The merger between T-Mobile and Sprint was just approved: Now what?

By Michael Grothaus

A U.S. district judge has ruled that the planned merger between Sprint and T-Mobile can proceed, reports the Wall Street Journal. Sprint and T-Mobile originally agreed to the merger two years ago, but many states stepped forward to object to it, arguing that Sprint didn’t need to join T-Mobile to remain competitive, and the deal was fundamentally anticompetitive.

However, U.S. District Judge Victor Marrero ultimately disagreed with the states’ arguments, saying, “T-Mobile has redefined itself over the past decade as a maverick that has spurred the two largest players in its industry to make numerous pro-consumer changes.” The judge also concluded that by allowing the deal to go forward, T-Mobile will be able to continue such a strategy in the future.

So now that this legal hurdle has cleared, what comes next, and what does it mean for customers?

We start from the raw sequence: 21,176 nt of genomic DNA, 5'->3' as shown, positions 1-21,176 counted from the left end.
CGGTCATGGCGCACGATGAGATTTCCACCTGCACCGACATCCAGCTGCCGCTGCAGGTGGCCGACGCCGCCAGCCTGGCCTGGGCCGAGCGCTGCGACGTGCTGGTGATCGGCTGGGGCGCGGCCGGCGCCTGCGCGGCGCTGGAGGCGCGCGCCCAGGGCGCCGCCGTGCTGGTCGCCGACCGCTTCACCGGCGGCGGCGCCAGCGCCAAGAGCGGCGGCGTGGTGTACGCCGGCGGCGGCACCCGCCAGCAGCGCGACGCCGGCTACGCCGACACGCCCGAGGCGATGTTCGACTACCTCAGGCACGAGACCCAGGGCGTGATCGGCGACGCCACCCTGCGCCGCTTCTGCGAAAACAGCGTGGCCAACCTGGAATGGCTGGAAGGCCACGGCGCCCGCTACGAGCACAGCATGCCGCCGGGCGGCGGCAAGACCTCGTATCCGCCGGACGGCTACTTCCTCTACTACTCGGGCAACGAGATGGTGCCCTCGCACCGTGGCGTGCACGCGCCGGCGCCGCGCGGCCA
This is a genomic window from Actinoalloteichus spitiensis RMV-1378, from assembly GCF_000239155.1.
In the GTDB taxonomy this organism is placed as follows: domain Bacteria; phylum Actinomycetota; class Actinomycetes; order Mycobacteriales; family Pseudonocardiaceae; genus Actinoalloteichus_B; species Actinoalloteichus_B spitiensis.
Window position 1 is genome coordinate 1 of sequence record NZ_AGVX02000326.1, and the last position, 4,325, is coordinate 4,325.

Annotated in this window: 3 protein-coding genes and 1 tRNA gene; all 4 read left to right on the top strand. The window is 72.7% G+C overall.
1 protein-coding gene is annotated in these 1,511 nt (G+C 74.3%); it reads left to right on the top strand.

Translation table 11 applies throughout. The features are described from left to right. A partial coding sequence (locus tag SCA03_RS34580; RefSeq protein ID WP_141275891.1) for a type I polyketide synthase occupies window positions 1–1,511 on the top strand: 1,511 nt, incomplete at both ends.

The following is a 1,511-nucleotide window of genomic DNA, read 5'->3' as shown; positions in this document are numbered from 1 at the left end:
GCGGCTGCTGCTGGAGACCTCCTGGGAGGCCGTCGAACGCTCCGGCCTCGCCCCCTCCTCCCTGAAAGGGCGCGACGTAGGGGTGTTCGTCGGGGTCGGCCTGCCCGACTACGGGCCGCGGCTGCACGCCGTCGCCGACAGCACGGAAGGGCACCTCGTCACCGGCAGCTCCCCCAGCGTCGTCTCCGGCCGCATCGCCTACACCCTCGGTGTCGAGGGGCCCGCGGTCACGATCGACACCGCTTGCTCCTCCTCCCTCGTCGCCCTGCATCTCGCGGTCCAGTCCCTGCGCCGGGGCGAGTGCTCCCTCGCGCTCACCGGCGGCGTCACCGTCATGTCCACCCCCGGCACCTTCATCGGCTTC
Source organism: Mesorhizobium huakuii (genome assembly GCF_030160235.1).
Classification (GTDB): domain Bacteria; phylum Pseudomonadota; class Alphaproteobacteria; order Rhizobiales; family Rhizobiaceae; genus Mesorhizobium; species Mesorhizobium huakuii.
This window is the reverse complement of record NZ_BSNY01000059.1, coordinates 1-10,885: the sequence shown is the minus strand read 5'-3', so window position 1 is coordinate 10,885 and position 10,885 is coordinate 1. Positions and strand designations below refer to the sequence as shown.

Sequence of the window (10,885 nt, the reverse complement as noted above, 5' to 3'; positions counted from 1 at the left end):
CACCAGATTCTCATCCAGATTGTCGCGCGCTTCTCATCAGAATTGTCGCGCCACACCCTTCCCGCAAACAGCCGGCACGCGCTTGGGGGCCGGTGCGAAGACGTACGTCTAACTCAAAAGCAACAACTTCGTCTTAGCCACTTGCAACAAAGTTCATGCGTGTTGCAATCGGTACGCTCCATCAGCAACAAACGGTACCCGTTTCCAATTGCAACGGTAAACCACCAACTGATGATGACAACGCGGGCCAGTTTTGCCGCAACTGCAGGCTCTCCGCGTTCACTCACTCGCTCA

The $26 billion deal can finally move ahead, which should lessen uncertainty for the two company’s stocks.

    The deal is expected to close by April.

    T-Mobile will acquire Sprint, and the Sprint brand will cease to exist.

    The biggest impact this will have on consumers is that there will only be three major network operators left in America: The new T-Mobile, Verizon, and AT&T. This gives American consumers less choice of a provider.

    Most current Sprint customers will become T-Mobile customers.

    However, as the New York Times points out, current customers of Sprint’s prepaid brands, which include Boost Mobile, Virgin Mobile, and Sprint prepaid, will become customers of Dish Network. The reason for this is because Dish Network will be set up as a new mobile service provider as part of the deal.

    It is unknown what will happen to Sprint stores at this time, but logic assumes some will rebrand to T-Mobile stores and the others may close entirely.

Perhaps the most important outcome from a consumer’s standpoint is whether the merger will affect prices for better or worse. That question is simply impossible to answer right now and won’t likely won’t be known for several years.


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